I would therefore like to take this opportunity to thank Premier Ngubane whose province is hosting us today, as well as the Premiers of the Eastern Cape and Northern Cape, for their contribution to the success of the programme.

I wish to pay a special tribute to all those in national, provincial and local governments, and to the communities and traditional leaders, who have worked together in designing, planning and implementing the programme as well as in securing the delivery of the projects.

Congratulations to you all!

If today we lay particular emphasis on the gains that have been made in partnership and co-operative governance, in training and capacity-building, and in the creation of infrastructure and productive assets, it is because we will need all these things as we continue to tackle the immense task of many years, to address the legacy of poverty that blights the lives of millions of our people.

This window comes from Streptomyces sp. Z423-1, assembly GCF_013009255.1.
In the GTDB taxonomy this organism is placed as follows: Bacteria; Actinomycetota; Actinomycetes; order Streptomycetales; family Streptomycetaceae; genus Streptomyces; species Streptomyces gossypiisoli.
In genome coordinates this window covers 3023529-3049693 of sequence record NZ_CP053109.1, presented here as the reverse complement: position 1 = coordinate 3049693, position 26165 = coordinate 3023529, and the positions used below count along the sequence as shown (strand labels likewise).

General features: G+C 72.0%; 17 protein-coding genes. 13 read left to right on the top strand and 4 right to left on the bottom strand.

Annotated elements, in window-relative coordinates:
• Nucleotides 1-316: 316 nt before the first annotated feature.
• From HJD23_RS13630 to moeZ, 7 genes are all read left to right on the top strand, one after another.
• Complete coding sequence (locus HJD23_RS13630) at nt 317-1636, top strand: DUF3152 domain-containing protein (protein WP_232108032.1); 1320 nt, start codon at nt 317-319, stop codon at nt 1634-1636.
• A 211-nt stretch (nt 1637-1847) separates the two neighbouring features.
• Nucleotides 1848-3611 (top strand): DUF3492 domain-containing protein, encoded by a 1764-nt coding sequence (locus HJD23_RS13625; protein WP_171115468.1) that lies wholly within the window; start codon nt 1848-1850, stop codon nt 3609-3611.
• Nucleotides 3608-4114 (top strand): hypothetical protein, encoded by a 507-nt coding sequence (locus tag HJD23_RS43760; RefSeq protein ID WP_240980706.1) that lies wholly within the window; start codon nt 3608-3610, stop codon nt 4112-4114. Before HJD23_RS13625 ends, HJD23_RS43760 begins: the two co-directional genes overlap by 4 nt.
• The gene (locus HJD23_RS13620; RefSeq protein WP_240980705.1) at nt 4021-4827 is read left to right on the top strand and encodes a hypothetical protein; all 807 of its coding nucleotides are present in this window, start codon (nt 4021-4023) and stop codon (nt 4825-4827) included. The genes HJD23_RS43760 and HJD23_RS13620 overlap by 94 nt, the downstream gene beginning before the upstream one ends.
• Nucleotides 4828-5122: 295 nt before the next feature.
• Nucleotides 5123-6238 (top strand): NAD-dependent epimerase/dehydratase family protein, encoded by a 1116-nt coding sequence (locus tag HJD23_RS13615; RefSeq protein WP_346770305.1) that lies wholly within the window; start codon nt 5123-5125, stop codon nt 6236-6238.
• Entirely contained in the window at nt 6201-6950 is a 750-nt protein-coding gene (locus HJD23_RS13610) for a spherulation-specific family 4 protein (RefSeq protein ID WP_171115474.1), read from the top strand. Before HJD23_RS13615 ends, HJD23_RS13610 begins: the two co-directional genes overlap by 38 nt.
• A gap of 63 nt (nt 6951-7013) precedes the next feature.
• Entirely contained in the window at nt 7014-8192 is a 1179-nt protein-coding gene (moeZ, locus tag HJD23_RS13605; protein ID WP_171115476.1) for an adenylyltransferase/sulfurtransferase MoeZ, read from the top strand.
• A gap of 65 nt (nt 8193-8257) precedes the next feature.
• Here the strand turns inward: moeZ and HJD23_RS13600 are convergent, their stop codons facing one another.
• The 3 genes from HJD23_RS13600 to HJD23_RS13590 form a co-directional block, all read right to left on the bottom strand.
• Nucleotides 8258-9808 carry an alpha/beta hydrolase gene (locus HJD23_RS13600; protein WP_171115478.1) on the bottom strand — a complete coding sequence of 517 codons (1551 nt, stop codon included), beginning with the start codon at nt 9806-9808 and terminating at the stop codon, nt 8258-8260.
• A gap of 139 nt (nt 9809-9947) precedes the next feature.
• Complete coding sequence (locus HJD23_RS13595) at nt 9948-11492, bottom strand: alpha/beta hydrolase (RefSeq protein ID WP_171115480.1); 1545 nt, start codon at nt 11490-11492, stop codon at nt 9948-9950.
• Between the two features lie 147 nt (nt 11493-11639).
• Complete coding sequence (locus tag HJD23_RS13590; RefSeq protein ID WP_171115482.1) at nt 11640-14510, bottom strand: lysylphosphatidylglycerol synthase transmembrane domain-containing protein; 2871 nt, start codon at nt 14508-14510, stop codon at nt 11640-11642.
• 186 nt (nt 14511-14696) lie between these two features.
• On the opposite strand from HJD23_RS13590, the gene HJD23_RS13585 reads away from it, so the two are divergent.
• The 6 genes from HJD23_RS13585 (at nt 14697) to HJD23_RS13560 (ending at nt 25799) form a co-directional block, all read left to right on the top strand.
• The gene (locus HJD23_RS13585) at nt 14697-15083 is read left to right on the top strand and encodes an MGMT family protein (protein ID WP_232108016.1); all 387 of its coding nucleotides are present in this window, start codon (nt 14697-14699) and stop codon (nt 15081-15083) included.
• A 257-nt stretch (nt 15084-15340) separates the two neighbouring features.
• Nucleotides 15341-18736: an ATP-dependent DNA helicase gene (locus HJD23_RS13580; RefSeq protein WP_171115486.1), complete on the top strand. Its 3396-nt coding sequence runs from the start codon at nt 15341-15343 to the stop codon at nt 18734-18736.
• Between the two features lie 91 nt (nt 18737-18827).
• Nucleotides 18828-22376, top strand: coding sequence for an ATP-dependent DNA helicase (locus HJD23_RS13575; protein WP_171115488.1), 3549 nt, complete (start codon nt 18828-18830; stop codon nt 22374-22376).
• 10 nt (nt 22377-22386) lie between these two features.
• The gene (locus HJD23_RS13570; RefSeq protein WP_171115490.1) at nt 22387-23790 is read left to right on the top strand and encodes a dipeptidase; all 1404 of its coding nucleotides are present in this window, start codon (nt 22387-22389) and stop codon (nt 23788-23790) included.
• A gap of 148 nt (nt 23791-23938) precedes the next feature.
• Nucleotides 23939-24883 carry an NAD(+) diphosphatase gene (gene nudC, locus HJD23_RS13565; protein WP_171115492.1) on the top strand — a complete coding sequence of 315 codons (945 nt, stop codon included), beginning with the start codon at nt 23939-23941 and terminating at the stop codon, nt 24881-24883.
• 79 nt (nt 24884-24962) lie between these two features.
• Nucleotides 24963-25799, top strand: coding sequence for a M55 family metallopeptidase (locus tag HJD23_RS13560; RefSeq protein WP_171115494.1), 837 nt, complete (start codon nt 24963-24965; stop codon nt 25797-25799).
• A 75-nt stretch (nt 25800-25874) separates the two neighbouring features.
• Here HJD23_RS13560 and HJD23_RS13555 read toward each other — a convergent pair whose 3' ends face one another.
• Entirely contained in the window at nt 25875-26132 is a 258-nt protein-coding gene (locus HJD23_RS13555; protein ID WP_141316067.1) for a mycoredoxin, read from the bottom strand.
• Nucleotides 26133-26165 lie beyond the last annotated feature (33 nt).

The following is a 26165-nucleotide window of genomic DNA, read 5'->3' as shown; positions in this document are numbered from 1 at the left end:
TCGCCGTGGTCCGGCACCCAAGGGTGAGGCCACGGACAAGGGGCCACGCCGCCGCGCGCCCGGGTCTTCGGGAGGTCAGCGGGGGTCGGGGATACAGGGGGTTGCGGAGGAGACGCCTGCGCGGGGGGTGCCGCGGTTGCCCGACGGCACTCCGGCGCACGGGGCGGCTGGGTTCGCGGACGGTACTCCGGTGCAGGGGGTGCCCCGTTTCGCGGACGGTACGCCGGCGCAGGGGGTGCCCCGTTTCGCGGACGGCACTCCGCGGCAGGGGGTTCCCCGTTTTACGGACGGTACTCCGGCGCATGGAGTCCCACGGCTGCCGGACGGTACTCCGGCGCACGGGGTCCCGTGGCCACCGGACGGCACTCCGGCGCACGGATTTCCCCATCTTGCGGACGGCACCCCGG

Much as we take pride in our achievements, we are not resting on our laurels and are gearing ourselves for still greater efforts.

That is why in this year's budget we increased the Poverty Relief Funds from R300 million to R500 million, and altogether put R274 million in the hands of Public Works to spend especially on access roads in rural areas.

That is also why I personally continue to encourage the private sector to join with rural communities in meeting their needs. The response to my requests to business has always been positive, and as a result communities across the country today have schools, clinics or other facilities they would not otherwise have.